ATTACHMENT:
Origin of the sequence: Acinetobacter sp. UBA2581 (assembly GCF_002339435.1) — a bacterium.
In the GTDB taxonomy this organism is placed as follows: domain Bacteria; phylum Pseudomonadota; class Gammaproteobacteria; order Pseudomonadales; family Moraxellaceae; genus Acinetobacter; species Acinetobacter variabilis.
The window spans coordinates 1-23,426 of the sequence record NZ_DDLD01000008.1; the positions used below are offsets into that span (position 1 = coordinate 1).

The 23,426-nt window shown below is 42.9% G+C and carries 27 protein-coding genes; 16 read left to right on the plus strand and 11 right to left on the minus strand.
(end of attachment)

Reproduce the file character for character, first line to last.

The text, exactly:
Origin of the sequence: Acinetobacter sp. UBA2581 (assembly GCF_002339435.1) — a bacterium.
In the GTDB taxonomy this organism is placed as follows: domain Bacteria; phylum Pseudomonadota; class Gammaproteobacteria; order Pseudomonadales; family Moraxellaceae; genus Acinetobacter; species Acinetobacter variabilis.
The window spans coordinates 1-23,426 of the sequence record NZ_DDLD01000008.1; the positions used below are offsets into that span (position 1 = coordinate 1).

The 23,426-nt window shown below is 42.9% G+C and carries 27 protein-coding genes; 16 read left to right on the plus strand and 11 right to left on the minus strand.